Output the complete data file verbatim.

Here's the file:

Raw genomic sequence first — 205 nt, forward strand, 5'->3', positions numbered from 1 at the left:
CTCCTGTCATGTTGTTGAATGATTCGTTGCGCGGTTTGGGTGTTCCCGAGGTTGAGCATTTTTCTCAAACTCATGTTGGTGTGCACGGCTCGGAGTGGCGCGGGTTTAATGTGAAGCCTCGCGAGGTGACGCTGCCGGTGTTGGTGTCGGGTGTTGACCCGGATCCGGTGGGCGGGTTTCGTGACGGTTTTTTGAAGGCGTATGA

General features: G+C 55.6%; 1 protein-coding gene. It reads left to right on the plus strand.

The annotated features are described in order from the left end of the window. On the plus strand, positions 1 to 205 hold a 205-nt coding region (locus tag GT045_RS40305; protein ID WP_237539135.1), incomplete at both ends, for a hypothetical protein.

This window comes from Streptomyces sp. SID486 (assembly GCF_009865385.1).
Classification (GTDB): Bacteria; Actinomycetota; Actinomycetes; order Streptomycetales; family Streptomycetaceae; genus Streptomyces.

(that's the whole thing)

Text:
Raw genomic sequence first — 205 nt, forward strand, 5'->3', positions numbered from 1 at the left:
CTCCTGTCATGTTGTTGAATGATTCGTTGCGCGGTTTGGGTGTTCCCGAGGTTGAGCATTTTTCTCAAACTCATGTTGGTGTGCACGGCTCGGAGTGGCGCGGGTTTAATGTGAAGCCTCGCGAGGTGACGCTGCCGGTGTTGGTGTCGGGTGTTGACCCGGATCCGGTGGGCGGGTTTCGTGACGGTTTTTTGAAGGCGTATGA

General features: G+C 55.6%; 1 protein-coding gene. It reads left to right on the plus strand.

The annotated features are described in order from the left end of the window. On the plus strand, positions 1 to 205 hold a 205-nt coding region (locus tag GT045_RS40305; protein ID WP_237539135.1), incomplete at both ends, for a hypothetical protein.

This window comes from Streptomyces sp. SID486 (assembly GCF_009865385.1).
Classification (GTDB): Bacteria; Actinomycetota; Actinomycetes; order Streptomycetales; family Streptomycetaceae; genus Streptomyces.